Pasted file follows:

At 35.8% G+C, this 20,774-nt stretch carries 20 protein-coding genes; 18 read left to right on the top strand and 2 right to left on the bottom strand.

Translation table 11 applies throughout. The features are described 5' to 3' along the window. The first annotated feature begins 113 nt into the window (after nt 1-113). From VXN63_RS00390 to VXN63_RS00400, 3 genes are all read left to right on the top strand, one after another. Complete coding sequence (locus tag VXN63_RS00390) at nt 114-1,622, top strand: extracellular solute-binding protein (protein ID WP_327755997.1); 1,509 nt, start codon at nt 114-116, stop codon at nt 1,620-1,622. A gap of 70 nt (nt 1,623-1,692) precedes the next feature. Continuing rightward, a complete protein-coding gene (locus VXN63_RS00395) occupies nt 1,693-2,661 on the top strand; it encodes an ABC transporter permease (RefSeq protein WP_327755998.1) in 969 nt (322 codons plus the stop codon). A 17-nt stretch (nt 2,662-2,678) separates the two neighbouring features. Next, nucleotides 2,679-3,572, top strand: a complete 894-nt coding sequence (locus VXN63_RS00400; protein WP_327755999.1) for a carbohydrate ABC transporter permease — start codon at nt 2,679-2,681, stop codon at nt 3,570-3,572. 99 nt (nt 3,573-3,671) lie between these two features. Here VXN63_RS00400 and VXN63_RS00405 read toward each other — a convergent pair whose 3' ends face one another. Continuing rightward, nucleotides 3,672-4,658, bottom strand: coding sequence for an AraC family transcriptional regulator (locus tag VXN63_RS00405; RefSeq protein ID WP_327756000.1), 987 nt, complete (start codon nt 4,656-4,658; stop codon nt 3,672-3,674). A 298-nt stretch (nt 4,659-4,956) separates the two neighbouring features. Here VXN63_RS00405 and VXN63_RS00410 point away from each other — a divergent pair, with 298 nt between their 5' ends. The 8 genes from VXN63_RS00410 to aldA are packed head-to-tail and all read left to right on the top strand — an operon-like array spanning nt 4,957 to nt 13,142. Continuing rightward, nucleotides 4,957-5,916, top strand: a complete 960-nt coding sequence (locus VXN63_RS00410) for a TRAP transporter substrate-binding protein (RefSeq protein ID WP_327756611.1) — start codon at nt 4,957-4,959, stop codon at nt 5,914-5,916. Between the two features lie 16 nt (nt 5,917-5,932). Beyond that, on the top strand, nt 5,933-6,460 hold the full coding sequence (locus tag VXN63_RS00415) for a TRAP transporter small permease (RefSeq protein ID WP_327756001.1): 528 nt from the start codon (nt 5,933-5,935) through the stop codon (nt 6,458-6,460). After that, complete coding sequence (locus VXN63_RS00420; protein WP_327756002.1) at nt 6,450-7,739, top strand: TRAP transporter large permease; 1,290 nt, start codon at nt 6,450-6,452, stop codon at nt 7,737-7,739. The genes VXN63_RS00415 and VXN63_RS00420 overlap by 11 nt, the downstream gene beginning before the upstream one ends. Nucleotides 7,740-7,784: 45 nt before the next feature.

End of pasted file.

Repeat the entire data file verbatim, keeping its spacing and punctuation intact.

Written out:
At 35.8% G+C, this 20,774-nt stretch carries 20 protein-coding genes; 18 read left to right on the top strand and 2 right to left on the bottom strand.

Translation table 11 applies throughout. The features are described 5' to 3' along the window. The first annotated feature begins 113 nt into the window (after nt 1-113). From VXN63_RS00390 to VXN63_RS00400, 3 genes are all read left to right on the top strand, one after another. Complete coding sequence (locus tag VXN63_RS00390) at nt 114-1,622, top strand: extracellular solute-binding protein (protein ID WP_327755997.1); 1,509 nt, start codon at nt 114-116, stop codon at nt 1,620-1,622. A gap of 70 nt (nt 1,623-1,692) precedes the next feature. Continuing rightward, a complete protein-coding gene (locus VXN63_RS00395) occupies nt 1,693-2,661 on the top strand; it encodes an ABC transporter permease (RefSeq protein WP_327755998.1) in 969 nt (322 codons plus the stop codon). A 17-nt stretch (nt 2,662-2,678) separates the two neighbouring features. Next, nucleotides 2,679-3,572, top strand: a complete 894-nt coding sequence (locus VXN63_RS00400; protein WP_327755999.1) for a carbohydrate ABC transporter permease — start codon at nt 2,679-2,681, stop codon at nt 3,570-3,572. 99 nt (nt 3,573-3,671) lie between these two features. Here VXN63_RS00400 and VXN63_RS00405 read toward each other — a convergent pair whose 3' ends face one another. Continuing rightward, nucleotides 3,672-4,658, bottom strand: coding sequence for an AraC family transcriptional regulator (locus tag VXN63_RS00405; RefSeq protein ID WP_327756000.1), 987 nt, complete (start codon nt 4,656-4,658; stop codon nt 3,672-3,674). A 298-nt stretch (nt 4,659-4,956) separates the two neighbouring features. Here VXN63_RS00405 and VXN63_RS00410 point away from each other — a divergent pair, with 298 nt between their 5' ends. The 8 genes from VXN63_RS00410 to aldA are packed head-to-tail and all read left to right on the top strand — an operon-like array spanning nt 4,957 to nt 13,142. Continuing rightward, nucleotides 4,957-5,916, top strand: a complete 960-nt coding sequence (locus VXN63_RS00410) for a TRAP transporter substrate-binding protein (RefSeq protein ID WP_327756611.1) — start codon at nt 4,957-4,959, stop codon at nt 5,914-5,916. Between the two features lie 16 nt (nt 5,917-5,932). Beyond that, on the top strand, nt 5,933-6,460 hold the full coding sequence (locus tag VXN63_RS00415) for a TRAP transporter small permease (RefSeq protein ID WP_327756001.1): 528 nt from the start codon (nt 5,933-5,935) through the stop codon (nt 6,458-6,460). After that, complete coding sequence (locus VXN63_RS00420; protein WP_327756002.1) at nt 6,450-7,739, top strand: TRAP transporter large permease; 1,290 nt, start codon at nt 6,450-6,452, stop codon at nt 7,737-7,739. The genes VXN63_RS00415 and VXN63_RS00420 overlap by 11 nt, the downstream gene beginning before the upstream one ends. Nucleotides 7,740-7,784: 45 nt before the next feature.